By Taryn Hallweaver, Toxics Action Center - For years, residents of Falmouth have been working to increase the town’s recycling rate. They have initiated new recycling programs, but the rate remains stagnant at 37%. Advocates say that without better guidance from the state on how Massachusetts can reduce waste disposal, it can be difficult for towns to make progress on their own.
Two years ago this July 1st, the Massachusetts Department of Environmental Protection (DEP) released its draft Solid Waste Master Plan for 2010–2020, “Pathway to Zero Waste.” Following the release, DEP held five public hearings on the plan across the state and received input from municipalities, businesses and industry, recycling advocacy groups, and hundreds of citizens. And since then, the draft Solid Waste Master Plan--the state’s number one guiding document on all things waste--has been sitting on the shelf, gathering dust, waiting to be finalized and shown to the public. According to DEP staff, they have sent their draft plan “up the line” and are waiting for an approved plan that they can release.
David Dow, chair of the Cape Cod and the Islands Sierra Club, and a resident of Falmouth, notes that Falmouth’s pay-as-you-throw program has helped increase recycling. "In Falmouth we already have a pay-as-you-throw program for our Trash Transfer Station and are considering it for our curbside pickup program,” explains Dow. “Pay-as-you-throw will help us increase our town recycling rate, which will reduce our volume of trash/garbage and save the Town money post-2015, when Cape Cod develops a regional contract for municipal solid wastes with a higher tipping fee.”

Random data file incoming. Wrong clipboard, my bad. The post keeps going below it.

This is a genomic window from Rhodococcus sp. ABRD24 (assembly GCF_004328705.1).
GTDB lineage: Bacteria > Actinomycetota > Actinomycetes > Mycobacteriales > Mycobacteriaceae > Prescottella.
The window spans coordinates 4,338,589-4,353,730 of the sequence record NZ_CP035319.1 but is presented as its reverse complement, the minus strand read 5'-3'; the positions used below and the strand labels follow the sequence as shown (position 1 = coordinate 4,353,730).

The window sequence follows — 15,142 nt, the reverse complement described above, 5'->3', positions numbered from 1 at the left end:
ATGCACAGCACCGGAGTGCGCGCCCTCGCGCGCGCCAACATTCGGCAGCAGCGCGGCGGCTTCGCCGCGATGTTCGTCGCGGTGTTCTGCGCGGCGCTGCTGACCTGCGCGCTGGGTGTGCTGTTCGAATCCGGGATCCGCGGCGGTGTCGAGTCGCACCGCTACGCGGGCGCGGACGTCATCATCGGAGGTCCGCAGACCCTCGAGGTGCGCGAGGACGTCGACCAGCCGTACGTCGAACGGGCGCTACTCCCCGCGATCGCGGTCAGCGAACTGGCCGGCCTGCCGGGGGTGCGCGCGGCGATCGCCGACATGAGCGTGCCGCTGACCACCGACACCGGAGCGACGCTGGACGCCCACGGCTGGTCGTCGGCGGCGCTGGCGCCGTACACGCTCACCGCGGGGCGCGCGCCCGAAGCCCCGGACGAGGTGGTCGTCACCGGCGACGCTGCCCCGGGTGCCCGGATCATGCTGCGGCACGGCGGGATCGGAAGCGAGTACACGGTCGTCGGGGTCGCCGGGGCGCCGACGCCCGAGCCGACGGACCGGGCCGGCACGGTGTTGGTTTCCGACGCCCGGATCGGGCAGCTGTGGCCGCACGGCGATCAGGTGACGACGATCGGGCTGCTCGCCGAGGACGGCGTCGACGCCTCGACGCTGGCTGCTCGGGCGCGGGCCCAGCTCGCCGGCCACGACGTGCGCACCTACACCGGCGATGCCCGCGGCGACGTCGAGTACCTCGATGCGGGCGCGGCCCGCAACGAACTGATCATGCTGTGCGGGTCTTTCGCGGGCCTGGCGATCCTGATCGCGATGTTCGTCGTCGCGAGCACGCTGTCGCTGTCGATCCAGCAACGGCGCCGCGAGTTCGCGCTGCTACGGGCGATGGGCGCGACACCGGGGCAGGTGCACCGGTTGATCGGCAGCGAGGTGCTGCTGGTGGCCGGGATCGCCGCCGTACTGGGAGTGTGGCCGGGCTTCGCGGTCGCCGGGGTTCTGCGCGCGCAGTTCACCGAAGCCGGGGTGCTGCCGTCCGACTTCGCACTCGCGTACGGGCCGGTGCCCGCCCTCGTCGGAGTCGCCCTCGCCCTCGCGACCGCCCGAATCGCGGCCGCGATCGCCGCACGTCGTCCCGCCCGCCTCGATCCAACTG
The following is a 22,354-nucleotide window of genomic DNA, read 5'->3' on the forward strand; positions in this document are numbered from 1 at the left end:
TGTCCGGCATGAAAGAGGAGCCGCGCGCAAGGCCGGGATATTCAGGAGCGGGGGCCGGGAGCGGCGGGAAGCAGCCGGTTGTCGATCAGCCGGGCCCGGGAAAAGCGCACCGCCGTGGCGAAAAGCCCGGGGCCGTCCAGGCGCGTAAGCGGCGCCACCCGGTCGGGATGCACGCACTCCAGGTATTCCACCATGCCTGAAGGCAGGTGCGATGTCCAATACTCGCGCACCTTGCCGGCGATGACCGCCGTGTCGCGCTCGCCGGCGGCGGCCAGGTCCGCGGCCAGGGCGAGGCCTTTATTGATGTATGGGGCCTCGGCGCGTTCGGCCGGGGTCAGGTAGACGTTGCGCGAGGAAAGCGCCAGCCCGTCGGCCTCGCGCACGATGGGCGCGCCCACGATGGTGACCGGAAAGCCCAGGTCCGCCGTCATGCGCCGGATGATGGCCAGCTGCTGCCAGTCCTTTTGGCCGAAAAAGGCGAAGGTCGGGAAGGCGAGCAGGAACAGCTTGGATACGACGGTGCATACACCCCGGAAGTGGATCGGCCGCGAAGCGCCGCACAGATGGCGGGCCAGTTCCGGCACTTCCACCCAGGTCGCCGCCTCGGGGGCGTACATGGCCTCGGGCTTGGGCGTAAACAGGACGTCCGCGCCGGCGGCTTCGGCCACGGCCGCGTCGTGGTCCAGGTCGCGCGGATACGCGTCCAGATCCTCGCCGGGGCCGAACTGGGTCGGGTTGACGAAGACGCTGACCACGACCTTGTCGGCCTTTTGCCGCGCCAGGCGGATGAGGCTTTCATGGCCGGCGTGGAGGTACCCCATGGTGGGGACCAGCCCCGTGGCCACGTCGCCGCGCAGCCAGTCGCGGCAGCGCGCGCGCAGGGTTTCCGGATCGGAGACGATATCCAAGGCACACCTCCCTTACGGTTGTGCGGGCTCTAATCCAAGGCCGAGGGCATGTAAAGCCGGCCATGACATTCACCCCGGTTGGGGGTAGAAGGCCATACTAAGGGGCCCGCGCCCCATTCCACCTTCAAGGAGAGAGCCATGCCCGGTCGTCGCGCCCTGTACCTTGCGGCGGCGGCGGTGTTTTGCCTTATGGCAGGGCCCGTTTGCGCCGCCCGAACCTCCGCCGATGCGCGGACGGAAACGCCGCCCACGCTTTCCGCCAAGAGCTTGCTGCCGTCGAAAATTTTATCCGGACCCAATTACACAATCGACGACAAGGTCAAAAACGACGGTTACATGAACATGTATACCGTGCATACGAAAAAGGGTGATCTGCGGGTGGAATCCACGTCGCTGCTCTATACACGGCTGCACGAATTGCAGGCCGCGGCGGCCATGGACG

He continued, “We need support from MassDEP's Solid Waste Master Plan to move to a zero waste approach here on Cape Cod over the longer term."
“Massachusetts needs a roadmap to get to zero waste,” said Sylvia Broude, executive director of Toxics Action Center. “Two years ago, hundreds of stakeholders weighed in on the plan’s strengths and flaws. All that citizen energy has gone to waste--and it’s not the only thing going to waste. In the meantime, trash is piling up in landfills, we’ve still failed to pass the Bottle Bill and E-Waste Bill, and municipalities and businesses are looking for direction from the state.”
The draft Solid Waste Master Plan for 2010-2020 set a statewide goal of decreasing solid waste disposal by 30% by 2020, mainly through increasing recycling rates and diverting organic waste away from landfills and incinerators. While Massachusetts is poised to benefit greatly from moving towards zero waste, much of the testimony and many of the comments submitted took issue with the definition of and approach to zero waste in the draft--the devil is in the details and underscores why it’s so important that a final plan be issued.
Some advocates say that the draft Solid Waste Master Plan, while not perfect, will give a green light to businesses in the recycling and composting industries that Massachusetts is a strong market and a good place to grow their companies if it’s finalized soon. A new report shows that the recycling industry in the state is ready to add another 1,200 jobs in the next two years, a 15 percent growth rate.
“MASSPIRG is thinking the next step is to make a dentist appointment for DEP,” said Janet Domenitz, Executive Director. “That may be the only way to do the extraction needed for the final Solid Waste Master Plan.”